Obituary: Judge Krateros Ioannou

KRATEROS IOANNOU became a Judge of the European Court of Justice in 1997 and had served for only 18 months before his sudden death following an operation in New York. But he had, in that short time, made his mark as a judge of deep learning, real independence and impartiality of mind, and had passionate loyalty both to the court and to the aims and ideals of the European Union.

The European Court of Justice, which sits at Luxembourg, comprises a panel of 15 judges, one from each EU nation, assisted by nine advocates- general. The court decides cases referred from courts of the member states which require a ruling on the compatiblity of national legislation with EU law.

Ioannou was born in Thessaloniki and lived and worked there until his appointment to Luxembourg. He was called to the bar of Thessaloniki in 1963 and after taking his doctorate in international law in 1971 at the University of Thessaloniki, he moved to the University of Thrace, where he was successively a law lecturer, Professor of International and European Community Law, Dean of the Law Faculty and Vice-Chancellor.

He wrote extensively on international law and European law; over 100 articles have appeared in legal periodicals, and among his many books are An Introduction to International Justice (in Greek, with S. Parrakis, 1984) and The War in the Gulf and International Law (Greek, 1992), as well as a number in French and English.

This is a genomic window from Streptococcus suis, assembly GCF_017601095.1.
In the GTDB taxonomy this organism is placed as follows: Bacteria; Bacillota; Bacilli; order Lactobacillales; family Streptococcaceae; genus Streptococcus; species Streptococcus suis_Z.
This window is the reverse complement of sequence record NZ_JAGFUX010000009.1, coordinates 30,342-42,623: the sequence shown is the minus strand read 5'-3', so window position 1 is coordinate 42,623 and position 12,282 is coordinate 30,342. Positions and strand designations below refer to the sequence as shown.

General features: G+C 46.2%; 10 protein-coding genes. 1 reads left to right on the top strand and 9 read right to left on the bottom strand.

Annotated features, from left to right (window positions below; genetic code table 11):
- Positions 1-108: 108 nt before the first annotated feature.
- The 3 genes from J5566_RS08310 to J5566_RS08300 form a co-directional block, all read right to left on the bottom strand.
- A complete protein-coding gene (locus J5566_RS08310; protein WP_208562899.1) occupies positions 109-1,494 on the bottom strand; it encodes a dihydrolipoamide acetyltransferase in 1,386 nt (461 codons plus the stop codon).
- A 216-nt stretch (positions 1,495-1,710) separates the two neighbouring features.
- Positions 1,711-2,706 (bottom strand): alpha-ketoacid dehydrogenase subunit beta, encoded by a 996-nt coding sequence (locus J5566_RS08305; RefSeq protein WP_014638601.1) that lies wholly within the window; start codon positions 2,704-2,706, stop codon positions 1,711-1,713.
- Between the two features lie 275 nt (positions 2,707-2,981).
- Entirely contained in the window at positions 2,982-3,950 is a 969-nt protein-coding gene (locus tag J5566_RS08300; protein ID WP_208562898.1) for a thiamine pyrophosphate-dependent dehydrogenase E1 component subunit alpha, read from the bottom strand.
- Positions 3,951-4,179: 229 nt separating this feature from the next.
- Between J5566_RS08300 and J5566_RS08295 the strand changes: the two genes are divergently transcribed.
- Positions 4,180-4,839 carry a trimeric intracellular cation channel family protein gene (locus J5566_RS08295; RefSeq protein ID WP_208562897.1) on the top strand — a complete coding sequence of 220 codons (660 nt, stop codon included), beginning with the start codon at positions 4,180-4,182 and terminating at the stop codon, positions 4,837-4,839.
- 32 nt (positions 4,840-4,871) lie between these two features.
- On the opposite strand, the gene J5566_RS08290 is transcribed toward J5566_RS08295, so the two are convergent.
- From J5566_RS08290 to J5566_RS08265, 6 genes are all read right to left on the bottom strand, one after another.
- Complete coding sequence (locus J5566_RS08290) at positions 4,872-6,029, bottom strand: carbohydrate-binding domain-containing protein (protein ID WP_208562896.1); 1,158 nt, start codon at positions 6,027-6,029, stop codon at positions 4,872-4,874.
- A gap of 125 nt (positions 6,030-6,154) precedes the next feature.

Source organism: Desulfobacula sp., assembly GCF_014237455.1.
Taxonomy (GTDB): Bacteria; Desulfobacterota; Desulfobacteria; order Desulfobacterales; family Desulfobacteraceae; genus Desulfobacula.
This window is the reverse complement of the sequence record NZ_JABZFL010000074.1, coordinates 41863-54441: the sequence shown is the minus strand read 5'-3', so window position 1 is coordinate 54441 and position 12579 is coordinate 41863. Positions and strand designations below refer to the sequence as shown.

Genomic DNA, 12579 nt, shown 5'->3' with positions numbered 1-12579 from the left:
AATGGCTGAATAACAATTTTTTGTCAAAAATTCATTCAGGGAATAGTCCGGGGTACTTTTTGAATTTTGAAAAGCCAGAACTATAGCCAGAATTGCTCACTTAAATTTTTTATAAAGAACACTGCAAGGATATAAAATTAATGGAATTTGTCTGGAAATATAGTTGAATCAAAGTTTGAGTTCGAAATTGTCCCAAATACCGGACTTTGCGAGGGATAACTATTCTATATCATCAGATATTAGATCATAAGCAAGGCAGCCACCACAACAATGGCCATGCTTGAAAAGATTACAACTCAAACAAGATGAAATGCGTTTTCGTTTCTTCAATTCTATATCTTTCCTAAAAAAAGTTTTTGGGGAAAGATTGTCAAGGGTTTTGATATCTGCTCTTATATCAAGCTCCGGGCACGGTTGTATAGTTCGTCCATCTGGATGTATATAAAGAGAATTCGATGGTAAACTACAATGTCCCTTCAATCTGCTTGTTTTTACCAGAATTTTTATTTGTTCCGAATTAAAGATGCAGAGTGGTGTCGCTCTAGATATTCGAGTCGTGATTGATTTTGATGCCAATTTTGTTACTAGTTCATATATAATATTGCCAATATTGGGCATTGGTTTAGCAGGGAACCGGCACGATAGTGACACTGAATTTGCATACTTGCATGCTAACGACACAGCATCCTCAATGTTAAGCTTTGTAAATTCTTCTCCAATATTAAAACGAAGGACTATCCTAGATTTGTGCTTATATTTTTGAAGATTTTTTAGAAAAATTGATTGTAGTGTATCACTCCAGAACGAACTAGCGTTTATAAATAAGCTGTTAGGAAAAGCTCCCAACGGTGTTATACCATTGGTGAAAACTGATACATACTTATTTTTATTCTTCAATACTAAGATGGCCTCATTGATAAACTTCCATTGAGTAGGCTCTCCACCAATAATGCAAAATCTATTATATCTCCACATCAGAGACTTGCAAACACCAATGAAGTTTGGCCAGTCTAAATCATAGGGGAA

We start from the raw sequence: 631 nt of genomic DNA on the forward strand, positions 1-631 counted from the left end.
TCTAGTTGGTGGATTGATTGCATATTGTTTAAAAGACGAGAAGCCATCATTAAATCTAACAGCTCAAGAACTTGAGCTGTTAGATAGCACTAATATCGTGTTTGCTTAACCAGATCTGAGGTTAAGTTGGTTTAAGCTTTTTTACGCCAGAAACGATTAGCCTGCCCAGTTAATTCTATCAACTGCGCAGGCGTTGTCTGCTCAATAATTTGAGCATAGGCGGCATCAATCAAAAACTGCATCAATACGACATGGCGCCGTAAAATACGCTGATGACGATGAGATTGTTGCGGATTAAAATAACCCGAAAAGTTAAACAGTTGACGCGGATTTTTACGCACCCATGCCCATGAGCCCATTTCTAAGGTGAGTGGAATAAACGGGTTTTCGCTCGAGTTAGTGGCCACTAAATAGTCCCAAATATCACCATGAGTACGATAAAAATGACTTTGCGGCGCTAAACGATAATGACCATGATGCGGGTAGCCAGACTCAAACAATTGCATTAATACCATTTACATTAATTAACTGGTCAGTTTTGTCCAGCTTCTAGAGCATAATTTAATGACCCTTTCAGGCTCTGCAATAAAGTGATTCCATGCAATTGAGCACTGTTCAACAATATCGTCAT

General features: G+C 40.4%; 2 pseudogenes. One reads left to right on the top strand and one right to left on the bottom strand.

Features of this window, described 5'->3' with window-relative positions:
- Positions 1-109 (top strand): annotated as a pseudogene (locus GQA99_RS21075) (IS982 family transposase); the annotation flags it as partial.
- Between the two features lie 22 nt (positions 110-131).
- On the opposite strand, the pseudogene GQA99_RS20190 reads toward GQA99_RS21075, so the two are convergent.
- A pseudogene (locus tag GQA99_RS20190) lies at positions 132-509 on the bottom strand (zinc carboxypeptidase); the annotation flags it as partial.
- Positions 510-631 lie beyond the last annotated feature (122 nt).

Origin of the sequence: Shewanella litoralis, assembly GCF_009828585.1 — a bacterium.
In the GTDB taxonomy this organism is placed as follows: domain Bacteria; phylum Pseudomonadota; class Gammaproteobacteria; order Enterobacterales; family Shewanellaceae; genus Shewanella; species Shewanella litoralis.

He held several visiting professorships in the United States, and served as legal adviser to the Greek foreign ministry. In 1983 he became a member of the Greek delegation to the United Nations General Assembly. From 1989 to 1992 he was chairman of the committee of experts charged with improving the Council of Europe's Human Rights Convention. He was also a member of the Court of the Organisation for Security and Co-operation in Europe.

As a boy, Ioannou had experienced life under a brutal occupying power and had lived, as a young man, through what he felt to be the national ignominy of the dictatorship of the Colonels. It was natural that his deepest interest was in the field of human rights, about which he could speak with sudden passion.

Without sacrificing his loyalty to Greece, he was acutely conscious of the need to find a solution to ancient conflicts and enmities in the Balkans which would be acceptable in political, but more particularly in human, terms. He still had much to contribute.

Krateros Ioannou, judge: born Thessaloniki, Greece 3 June 1935; Law Lecturer, University of Thrace 1974-77, Professor of International and European Community Law 1977-99, Vice-Chancellor 1988-91; Judge of the Court of Justice of the European Communities 1997-99; married Katerina Floran (one stepdaughter); died New York 10 March 1999.

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